Funding opportunities for Network members
We offer a range of funding opportunities for network members for small pilot projects, travel (including for online conference registration fees), networking activities and outreach projects.
These grants are awarded annually to ARUK Thames Valley Network members for small pump priming awards for biomedical dementia research projects. A list of previous awards and their projects is shown here.
Funding for Travel & attending Conferences
Travel grants, including online conferences are available for up to £300 for network members to attend relevant conferences. To apply, please complete the application form and return to email@example.com
Funding for Network Activities
This can be for networking within or between Network Centres. Applications are open throughout the year. To apply, please complete the application form and return to firstname.lastname@example.org
Funding for Outreach Events
The Network can also provide funds to support outreach and public engagement events. Applications are open throughout the year. To apply, please complete the application form and return to email@example.com
Other Funding for Network Members
Network members are also eligible for exclusive Alzheimer’s Research UK grants. Go to the national ARUK website to view the different grant schemes through which you can apply for funding.
Current and Past Researchers’ Events
We hold annual research days which normally takes place in Oxford. The Early Careers Researchers (ECRs) also host events throughout the year.
Early Career Researchers (ECRs) online teaching workshop May 2020
The Alzheimer's Research UK Thames Valley Network Early Careers Researchers (ECRs) hosted an online teaching workshop on 5 May 2020.It was organised by Dr Nora Bengoa-Vergniory and Dr Franziska Guenther and featured a range of talks on how to get into teaching including how to navigate teaching at Oxford and the tutorial system, how to prepare for your first lecture and be recruited as a lecturer. There were opportunities for attendees to put questions to the presenters at the end of their talk. The online presentations were recorded for network members.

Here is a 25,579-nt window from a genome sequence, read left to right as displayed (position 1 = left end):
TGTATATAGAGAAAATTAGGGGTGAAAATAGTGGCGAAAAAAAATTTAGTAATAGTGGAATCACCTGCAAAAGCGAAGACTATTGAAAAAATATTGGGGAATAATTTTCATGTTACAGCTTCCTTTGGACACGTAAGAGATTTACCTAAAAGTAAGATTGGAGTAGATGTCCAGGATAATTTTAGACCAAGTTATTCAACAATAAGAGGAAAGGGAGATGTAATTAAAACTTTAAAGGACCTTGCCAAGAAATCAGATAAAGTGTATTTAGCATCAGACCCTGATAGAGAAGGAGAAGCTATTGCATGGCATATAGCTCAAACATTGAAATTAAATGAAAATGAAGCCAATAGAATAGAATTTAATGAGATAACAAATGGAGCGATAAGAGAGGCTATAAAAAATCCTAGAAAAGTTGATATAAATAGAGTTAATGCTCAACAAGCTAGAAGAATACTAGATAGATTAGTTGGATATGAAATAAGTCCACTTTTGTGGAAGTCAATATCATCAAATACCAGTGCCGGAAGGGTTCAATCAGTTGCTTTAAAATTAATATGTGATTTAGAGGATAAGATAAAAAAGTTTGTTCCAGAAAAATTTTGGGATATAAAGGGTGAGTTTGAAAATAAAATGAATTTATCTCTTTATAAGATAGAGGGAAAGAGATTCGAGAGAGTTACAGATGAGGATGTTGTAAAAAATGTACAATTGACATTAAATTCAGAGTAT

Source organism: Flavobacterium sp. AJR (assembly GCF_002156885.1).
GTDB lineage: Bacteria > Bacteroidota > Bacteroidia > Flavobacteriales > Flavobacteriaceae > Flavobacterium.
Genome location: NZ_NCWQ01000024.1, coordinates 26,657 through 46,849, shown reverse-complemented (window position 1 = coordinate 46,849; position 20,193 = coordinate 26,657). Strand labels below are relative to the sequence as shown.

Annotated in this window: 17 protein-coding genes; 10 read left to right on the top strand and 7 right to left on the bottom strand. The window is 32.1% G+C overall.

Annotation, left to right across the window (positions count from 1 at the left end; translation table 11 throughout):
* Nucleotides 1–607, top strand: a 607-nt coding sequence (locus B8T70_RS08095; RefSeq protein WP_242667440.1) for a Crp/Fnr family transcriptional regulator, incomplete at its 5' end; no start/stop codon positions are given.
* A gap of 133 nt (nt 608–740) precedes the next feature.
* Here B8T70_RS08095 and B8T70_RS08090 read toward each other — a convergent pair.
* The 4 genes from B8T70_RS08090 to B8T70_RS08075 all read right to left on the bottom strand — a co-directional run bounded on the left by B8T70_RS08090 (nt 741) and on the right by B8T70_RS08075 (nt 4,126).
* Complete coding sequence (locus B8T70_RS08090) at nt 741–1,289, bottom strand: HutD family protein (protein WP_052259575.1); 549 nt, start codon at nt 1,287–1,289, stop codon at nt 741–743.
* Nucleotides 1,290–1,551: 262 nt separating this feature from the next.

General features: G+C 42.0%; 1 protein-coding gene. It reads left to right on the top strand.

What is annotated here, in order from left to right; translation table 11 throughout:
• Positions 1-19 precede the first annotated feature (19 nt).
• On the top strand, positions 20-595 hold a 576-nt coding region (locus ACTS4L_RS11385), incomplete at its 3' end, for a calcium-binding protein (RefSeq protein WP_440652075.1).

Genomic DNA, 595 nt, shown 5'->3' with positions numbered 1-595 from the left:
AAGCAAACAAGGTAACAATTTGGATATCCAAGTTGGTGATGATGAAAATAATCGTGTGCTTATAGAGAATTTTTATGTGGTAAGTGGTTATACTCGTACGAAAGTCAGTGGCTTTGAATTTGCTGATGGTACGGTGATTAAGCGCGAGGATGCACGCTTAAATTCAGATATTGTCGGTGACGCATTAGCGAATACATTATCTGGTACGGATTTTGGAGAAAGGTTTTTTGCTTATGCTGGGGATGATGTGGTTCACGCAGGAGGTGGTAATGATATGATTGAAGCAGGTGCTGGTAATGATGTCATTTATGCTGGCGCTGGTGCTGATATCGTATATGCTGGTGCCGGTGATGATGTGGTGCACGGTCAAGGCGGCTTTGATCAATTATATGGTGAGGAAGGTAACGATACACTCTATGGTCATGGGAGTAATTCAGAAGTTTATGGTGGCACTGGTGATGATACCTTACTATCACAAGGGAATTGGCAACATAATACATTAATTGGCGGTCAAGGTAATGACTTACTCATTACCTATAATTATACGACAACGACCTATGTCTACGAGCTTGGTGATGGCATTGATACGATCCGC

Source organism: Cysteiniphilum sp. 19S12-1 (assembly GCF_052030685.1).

Presenter 1 (from 30 seconds)
Deputy Head of Department, University of Oxford.
Presenter 2 (from 29:49)
Postdoctoral Research Assistant, University of Oxford.
Presenter 3 (from 58:58)
Postdoctoral Career Development Fellow, University of Oxford.
Presenter 4 (from 01:17.39)
Departmental Lecturer, University of Oxford.
Dementia Research Days
Due to the COVID-19 pandemic, the 2020 Dementia Research Day was unfortunately cancelled. We do not have any plans to hold any face to face events in 2021.
Past Dementia Research Days
We have made the talks given at past Dementia Research Days available to view on our Vimeo account. Restricted access for network members only. Please contact the Network Administrator to gain access. Filming by Video4Ltd.
- Using cell and animal models to uncover molecular mechanisms underlying dementia, Diane Hanger (Professor of Neuroscience, King’s College London)
Molecules and cells
- Protein network interactions in FTD, Dr Claudia Manzoni (Reading School of Pharmacy)
- Using human stem cells to discover neuroprotective pathways, Noel Buckley (Department of Psychiatry, Oxford)
- EMIF-AD MBD study to identify and replicate proteomic biomarkers for Alzheimer's disease, Liu Shi (Department of Psychiatry, Oxford)
- New approaches to Alzheimer’s Disease drug discovery, Dr Fiona Menzies (Eli Lilly)
- The relationship between mobility and the ageing brain, Naiara Demnitz (Department of Psychiatry, Oxford)
- The status of preventing Alzheimer’s Dementia, Vanessa Raymont (Department of Psychiatry, Oxford)
- How do people with dementia and their family carers manage medication-taking? Dr Rosemary Lim (Reading School of Pharmacy)
- Accelerated long-term forgetting in presymptomatic Alzheimer's Disease, Dr Chris Butler (Nuffield Department of Clinical Neurosciences, Oxford)
- Individual differences in brain mechanisms supporting superior cognitive ageing, Clare O'Donoghue (Department of Psychiatry, Oxford)
- Cognitive and neurological effects of bilingualism in healthy ageing and dementia, Toms Voits (Reading School of Psychology and Clinical Language Sciences)
- Dissociable effects of apolipoprotein-E (APOE) gene on short and long-term memories, Nahid Zokaei (Department of Experimental Psychology, Oxford)